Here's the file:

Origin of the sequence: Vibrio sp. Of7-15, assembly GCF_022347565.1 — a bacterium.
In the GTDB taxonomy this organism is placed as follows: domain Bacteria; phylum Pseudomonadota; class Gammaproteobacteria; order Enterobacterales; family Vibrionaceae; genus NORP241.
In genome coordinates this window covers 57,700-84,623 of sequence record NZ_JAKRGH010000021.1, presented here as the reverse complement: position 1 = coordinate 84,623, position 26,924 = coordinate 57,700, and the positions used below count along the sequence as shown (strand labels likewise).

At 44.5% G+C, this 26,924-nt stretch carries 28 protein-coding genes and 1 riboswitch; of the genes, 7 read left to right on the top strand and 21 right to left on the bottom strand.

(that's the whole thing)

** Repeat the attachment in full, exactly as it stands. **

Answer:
Origin of the sequence: Vibrio sp. Of7-15, assembly GCF_022347565.1 — a bacterium.
In the GTDB taxonomy this organism is placed as follows: domain Bacteria; phylum Pseudomonadota; class Gammaproteobacteria; order Enterobacterales; family Vibrionaceae; genus NORP241.
In genome coordinates this window covers 57,700-84,623 of sequence record NZ_JAKRGH010000021.1, presented here as the reverse complement: position 1 = coordinate 84,623, position 26,924 = coordinate 57,700, and the positions used below count along the sequence as shown (strand labels likewise).

At 44.5% G+C, this 26,924-nt stretch carries 28 protein-coding genes and 1 riboswitch; of the genes, 7 read left to right on the top strand and 21 right to left on the bottom strand.